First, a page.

Social media contests — creative marketing tools, but beware the FTC
Social media contests, sweepstakes, and promotions are great ways for companies to promote new products, engage with customers, collect data, and enhance online branding. However, the Federal Trade Commission (FTC) has begun increasingly scrutinizing these practices. Before launching a social media promotion, companies should take steps to ensure that their promotion will not run afoul of FTC requirements.
The FTC has developed specific rules relating to advertising practices, including those on social media. These rules require companies to clearly disclose any relationships or financial incentives they offer to those who provide testimonials or endorsements of the company’s products or services. When there is a connection between an endorser and a company that consumers would not expect (known as “material connection”), and such a connection might affect how consumers evaluate the endorsement, that connection must be fully disclosed. The FTC enforces its advertising rules under the FTC Act, 15 U.S.C. § 45, which generally prohibits unfair or deceptive acts affecting commerce.
Example of a good contest gone bad
Last year, Cole Haan developed and promoted a contest called WanderingSole on Pinterest. To enter the contest, a participant had to: (1) create a Pinterest board entitled “WanderingSole,” (2) pin to the board five images of Cole Haan shoes and five images of the contestant’s favorite places to wander, and (3) tag each image with the hashtag #WanderingSole. The most creative board would win a $1,000 shopping spree.
The FTC investigated the contest and determined that Cole Haan violated Section 5 of the FTC Act. The FTC claimed that the contest entries (i.e., Pinterest boards with photos) constituted endorsements of Cole Haan’s products. Because the individuals posting the entries were doing so in exchange for a potential financial incentive ($1,000), Cole Haan was required to clearly disclose that material connection. Adding the #WanderingSole hashtag was not a sufficient disclosure, however. The FTC found this to be an unfair and deceptive practice because those who would encounter the Pinterest boards and images would not know that the people who posted them were doing so for the chance of winning $1,000.
Fortunately for Cole Haan, the FTC elected not to take formal enforcement action and simply sent Cole Haan a closing letter, which essentially constituted a formal warning. The FTC elected not to pursue an enforcement action because it had not previously taken action in these types of situations, the contest was run for a limited time with a limited number of entries, and Cole Haan acted quickly to change its social media policies. The FTC stated that it “expects that Cole Haan will take reasonable steps to monitor social media influencers’ compliance with the obligation to disclose material connections with endorsing its products.”
Social media contests after Cole Haan
The FTC’s response to Cole Haan’s WanderingSole contest provides some important takeaways companies should consider when developing and administering social media contests:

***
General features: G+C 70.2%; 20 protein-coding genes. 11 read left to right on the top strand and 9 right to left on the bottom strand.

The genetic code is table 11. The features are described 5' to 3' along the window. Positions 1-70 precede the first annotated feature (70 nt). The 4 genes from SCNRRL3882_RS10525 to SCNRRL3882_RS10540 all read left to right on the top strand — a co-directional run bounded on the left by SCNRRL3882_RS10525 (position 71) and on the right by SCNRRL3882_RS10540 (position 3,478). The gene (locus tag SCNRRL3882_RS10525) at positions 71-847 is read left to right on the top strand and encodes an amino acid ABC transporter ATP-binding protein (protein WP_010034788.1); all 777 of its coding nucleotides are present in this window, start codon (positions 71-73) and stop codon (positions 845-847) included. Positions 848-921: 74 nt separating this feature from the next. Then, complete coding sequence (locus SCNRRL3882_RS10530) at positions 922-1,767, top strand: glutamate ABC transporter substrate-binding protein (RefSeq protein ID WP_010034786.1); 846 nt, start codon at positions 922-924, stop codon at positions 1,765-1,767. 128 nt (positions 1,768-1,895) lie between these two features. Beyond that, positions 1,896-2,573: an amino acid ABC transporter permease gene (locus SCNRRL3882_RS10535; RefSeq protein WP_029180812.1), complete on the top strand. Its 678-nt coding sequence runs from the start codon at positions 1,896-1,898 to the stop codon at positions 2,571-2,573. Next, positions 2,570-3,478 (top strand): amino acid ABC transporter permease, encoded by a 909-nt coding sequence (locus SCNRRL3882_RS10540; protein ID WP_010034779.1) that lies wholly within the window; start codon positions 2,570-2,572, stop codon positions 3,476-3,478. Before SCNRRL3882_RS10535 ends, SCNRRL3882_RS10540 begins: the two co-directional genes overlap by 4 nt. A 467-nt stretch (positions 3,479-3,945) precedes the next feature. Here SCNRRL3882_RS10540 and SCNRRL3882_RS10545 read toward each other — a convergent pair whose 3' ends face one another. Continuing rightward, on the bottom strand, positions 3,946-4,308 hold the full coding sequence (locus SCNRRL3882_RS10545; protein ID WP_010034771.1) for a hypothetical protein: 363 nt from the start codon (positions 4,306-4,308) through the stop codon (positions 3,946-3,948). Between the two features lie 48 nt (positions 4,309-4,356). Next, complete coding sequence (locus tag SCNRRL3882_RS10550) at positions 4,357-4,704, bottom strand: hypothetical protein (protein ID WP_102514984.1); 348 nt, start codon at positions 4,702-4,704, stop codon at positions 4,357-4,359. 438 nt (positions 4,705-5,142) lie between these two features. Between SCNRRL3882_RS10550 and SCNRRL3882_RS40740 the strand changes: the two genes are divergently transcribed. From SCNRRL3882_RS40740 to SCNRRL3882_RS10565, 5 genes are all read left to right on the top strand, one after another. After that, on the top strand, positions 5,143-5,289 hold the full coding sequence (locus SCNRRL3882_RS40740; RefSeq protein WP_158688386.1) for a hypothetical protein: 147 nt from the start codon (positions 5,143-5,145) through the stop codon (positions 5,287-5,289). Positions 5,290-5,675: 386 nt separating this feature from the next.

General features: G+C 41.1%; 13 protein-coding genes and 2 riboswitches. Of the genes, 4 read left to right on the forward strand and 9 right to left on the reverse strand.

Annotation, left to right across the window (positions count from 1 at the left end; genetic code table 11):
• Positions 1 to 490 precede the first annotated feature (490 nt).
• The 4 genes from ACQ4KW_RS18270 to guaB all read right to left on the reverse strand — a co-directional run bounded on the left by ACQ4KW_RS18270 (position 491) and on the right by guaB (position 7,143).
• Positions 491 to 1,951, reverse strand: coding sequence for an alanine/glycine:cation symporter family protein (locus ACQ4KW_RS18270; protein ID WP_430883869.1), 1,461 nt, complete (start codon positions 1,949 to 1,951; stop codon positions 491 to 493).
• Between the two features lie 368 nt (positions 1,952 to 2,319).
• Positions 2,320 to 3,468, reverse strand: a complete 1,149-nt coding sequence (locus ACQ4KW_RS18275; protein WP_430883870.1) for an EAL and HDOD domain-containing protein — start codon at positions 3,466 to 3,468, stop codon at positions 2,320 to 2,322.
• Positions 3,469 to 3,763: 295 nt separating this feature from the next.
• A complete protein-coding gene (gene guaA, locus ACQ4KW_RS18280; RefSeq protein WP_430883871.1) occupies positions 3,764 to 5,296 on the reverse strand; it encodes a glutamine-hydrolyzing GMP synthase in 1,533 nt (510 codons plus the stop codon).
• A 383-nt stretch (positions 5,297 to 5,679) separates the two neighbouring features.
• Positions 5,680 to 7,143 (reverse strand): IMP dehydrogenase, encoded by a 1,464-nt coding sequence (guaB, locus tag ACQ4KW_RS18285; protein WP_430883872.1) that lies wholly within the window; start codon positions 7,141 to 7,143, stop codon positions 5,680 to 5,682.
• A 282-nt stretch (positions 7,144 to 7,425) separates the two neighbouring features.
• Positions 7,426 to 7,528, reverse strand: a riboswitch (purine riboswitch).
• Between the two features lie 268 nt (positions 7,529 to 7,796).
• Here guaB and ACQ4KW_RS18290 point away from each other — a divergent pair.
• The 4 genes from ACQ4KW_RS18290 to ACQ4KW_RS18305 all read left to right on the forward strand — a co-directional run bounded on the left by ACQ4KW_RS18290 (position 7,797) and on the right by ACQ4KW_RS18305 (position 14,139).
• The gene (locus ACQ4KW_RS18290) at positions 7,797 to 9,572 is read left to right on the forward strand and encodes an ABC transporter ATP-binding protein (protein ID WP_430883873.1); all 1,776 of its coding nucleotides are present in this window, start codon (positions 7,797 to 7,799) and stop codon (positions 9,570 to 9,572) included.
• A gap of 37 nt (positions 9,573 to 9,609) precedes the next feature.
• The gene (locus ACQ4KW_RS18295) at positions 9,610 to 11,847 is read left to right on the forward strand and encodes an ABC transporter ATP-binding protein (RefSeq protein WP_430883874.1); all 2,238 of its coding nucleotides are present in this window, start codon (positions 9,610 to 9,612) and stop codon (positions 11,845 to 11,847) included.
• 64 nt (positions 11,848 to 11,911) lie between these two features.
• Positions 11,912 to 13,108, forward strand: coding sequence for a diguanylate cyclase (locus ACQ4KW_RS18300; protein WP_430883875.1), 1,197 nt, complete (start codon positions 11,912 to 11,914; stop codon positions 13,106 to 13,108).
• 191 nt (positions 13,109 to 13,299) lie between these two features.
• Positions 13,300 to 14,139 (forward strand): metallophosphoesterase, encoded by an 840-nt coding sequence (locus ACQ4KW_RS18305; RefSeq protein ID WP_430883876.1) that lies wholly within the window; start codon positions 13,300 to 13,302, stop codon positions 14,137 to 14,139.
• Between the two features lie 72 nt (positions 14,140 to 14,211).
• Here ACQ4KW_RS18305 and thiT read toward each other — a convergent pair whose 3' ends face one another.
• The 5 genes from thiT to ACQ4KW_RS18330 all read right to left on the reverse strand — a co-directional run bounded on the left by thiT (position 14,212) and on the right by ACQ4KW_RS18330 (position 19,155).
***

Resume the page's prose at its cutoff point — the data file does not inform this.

- Endorsements: It is clear that a “pin” on Pinterest can constitute an endorsement. While the FTC only addressed Pinterest in this case, the FTC will likely apply the same position to contests that require the use of other social media platforms, such as Facebook, Instagram, Twitter, and others.
- Material connections: If the contest has a prize and requires the contestant to post content relating to the company, its products, or services, the contestant’s entry into the contest will likely constitute a “material connection” between the advertiser and the contestant that must be disclosed.
- Disclosures: Including a contest name alone in a title or hashtag is not a sufficient disclosure. Contest rules should require contestants to use the words “contest” or “sweepstakes” in any hashtags, descriptions, or titles. Entries that fail to include such disclosures should be disqualified.
- Contest monitoring: The FTC requires that advertisers have reasonable programs in place to train and monitor members of their network. While it is unrealistic to expect a company to monitor every statement made in its network, companies should take reasonable steps to monitor entries being posted to ensure that disclosure requirements are being followed.
- FTC rules: The FTC updates its advertising guidelines periodically and provides information about them on its website. It is a good idea to review these rules prior to launching any promotional campaigns.
Mindi Giftos is an attorney with the law firm of Whyte Hirschboeck Dudek S.C., practicing in the areas of intellectual property and technology law, and is leader of the Technology Law Team. She can be reached at email@example.com.
Eric Hansch is an attorney with the law firm of Whyte Hirschboeck Dudek S.C., practicing in the areas of corporate transactions, commercial real estate, and commercial finance law. He can be reached at firstname.lastname@example.org.
Click here to sign up for the free IB ezine – your twice-weekly resource for local business news, analysis, voices, and the names you need to know. If you are not already a subscriber to In Business magazine, be sure to sign up for our monthly print edition here.